Operations: Assessing Current Circumstances to Make Improvements By Lindsey Rainwater

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We’re nearing the end of the year and ’tis the season to take stock of our current situations — in our personal and professional lives — to determine whether we need to make a change. November and December can be a drag in the club world, with current member attendance slowing for the holidays and many new prospects waiting until the new year to join. Take advantage of the downtime and use it to plan ahead — come January when those prospects are ready to join, you’ll be glad you did!

Any successful business person knows that to keep the same operating plan year over year is asking for trouble. To keep the status quo is comfortable, but it’s also dangerous to your business. So if you want to improve, where do you start? In his book “Good to Great,” James Collins discusses an approach for businesses in just that situation.

The first step in bringing your club to the next level is to start asking questions. Formulate a list of key questions and ask them of yourself and of those around you — colleagues, employees, and even patrons — to get the most accurate view of things as they really are. Your questions should foster dialogue and collaboration, not arguments, and you should never go into conversations believing that your way is the best. As Collins puts it, “good-to-great leaders engage staff in finding data-driven solutions to corporate challenges.”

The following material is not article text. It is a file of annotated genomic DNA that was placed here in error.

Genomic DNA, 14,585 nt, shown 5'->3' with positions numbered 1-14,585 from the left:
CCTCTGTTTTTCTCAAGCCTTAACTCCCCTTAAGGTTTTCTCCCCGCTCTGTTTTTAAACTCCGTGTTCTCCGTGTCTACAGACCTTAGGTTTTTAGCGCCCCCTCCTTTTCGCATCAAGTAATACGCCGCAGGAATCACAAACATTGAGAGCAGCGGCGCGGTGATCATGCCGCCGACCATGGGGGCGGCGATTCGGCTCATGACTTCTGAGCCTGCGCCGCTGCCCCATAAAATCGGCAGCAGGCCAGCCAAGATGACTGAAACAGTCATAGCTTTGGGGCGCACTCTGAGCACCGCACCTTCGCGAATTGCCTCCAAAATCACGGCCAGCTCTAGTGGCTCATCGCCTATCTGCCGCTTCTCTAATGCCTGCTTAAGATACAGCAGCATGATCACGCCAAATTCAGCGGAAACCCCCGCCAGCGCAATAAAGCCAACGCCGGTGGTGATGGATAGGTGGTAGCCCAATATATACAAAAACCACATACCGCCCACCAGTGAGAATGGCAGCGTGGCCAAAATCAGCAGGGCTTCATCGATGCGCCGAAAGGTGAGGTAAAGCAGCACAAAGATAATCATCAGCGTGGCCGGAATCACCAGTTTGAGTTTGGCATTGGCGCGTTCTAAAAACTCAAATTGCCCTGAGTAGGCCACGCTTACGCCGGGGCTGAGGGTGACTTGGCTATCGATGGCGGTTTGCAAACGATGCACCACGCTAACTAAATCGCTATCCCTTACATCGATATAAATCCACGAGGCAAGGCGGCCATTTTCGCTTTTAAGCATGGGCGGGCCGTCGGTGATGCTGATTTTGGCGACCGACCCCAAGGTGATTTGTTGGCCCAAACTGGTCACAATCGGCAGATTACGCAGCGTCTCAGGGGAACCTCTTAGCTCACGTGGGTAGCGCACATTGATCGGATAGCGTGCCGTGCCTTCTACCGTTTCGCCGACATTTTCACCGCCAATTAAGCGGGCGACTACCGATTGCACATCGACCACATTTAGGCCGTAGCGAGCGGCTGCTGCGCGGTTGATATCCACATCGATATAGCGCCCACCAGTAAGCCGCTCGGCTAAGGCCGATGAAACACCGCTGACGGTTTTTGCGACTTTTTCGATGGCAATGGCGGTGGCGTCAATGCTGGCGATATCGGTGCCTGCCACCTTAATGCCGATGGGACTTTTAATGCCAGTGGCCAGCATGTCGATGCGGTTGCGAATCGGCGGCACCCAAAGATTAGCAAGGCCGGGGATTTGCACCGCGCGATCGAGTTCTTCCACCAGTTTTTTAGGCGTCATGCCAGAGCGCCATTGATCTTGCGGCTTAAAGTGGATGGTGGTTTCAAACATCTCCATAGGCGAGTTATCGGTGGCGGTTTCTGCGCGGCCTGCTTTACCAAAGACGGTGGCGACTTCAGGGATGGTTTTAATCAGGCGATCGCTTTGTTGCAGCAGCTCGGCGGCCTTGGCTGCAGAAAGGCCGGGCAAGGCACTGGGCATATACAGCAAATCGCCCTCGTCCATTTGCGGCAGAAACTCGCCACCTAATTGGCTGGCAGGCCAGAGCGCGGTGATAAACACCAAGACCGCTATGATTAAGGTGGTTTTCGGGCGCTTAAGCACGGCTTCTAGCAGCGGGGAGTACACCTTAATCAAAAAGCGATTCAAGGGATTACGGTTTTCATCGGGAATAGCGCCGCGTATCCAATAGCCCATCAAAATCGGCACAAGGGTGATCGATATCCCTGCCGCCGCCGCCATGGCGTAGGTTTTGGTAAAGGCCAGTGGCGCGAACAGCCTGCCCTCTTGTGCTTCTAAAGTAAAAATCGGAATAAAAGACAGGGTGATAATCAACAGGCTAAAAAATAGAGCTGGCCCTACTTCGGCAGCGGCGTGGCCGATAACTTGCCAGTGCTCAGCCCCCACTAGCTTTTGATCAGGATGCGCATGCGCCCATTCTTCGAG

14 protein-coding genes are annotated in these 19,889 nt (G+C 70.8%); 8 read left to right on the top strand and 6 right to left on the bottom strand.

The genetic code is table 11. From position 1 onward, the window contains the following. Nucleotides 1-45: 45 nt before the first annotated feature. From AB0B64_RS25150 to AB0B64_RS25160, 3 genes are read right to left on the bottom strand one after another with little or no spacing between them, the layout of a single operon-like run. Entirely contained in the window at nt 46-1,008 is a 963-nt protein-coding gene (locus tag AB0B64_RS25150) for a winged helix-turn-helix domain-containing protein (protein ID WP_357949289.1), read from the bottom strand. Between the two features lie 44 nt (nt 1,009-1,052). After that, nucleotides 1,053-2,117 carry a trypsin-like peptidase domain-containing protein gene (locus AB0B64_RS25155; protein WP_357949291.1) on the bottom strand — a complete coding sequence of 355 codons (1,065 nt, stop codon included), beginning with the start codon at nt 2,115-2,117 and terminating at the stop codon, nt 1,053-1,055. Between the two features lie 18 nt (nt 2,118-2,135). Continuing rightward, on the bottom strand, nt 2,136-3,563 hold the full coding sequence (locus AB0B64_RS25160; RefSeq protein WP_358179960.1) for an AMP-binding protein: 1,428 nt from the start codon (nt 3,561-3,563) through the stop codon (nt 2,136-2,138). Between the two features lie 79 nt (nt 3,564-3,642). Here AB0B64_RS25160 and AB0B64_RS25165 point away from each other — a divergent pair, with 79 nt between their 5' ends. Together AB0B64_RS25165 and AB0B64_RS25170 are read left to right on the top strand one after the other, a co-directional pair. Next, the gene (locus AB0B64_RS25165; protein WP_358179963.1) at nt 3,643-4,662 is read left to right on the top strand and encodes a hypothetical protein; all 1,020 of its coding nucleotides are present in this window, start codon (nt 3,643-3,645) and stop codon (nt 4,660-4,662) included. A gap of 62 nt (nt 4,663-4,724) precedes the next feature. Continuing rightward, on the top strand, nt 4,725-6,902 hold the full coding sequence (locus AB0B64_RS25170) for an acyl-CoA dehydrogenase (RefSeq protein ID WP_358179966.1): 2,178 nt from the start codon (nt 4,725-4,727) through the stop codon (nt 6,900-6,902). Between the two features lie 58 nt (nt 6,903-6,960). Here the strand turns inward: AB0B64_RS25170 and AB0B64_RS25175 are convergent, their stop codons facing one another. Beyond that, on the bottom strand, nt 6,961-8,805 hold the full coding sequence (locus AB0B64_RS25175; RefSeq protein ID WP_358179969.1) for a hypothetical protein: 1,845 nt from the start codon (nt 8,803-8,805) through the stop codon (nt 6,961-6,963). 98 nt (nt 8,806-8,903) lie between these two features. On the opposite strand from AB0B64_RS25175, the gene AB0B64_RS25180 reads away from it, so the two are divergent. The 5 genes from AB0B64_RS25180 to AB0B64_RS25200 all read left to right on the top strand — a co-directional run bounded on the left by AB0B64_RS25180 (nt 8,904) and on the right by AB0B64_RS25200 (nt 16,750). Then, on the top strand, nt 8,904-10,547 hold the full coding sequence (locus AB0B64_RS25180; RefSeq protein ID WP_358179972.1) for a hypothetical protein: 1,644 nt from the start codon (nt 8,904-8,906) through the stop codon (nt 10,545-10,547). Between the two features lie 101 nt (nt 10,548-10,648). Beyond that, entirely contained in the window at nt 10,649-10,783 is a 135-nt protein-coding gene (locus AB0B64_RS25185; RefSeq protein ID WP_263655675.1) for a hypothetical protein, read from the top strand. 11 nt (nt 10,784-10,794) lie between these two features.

Don’t shortchange yourself by reviewing the past year in general terms. Get granular! For example, don’t just estimate that 20 people attended bootcamp class when your instructor can give you an exact headcount. Don’t assume that patrons want new equipment every year — study usage patterns and you might find that the tried-and-true leg press machine is the most popular one on the floor.

These honest assessments will reveal areas where your club was successful, areas that need improvement, and things you tried this year that didn’t work at all. For the things that won’t make next year’s business plan, Collins recommends to “conduct an autopsy,” exploring mistakes and understanding why the strategies behind them didn’t work out.

In short, achieving success with your club does take planning and foresight, but for long-term success? The cornerstone is actually hindsight.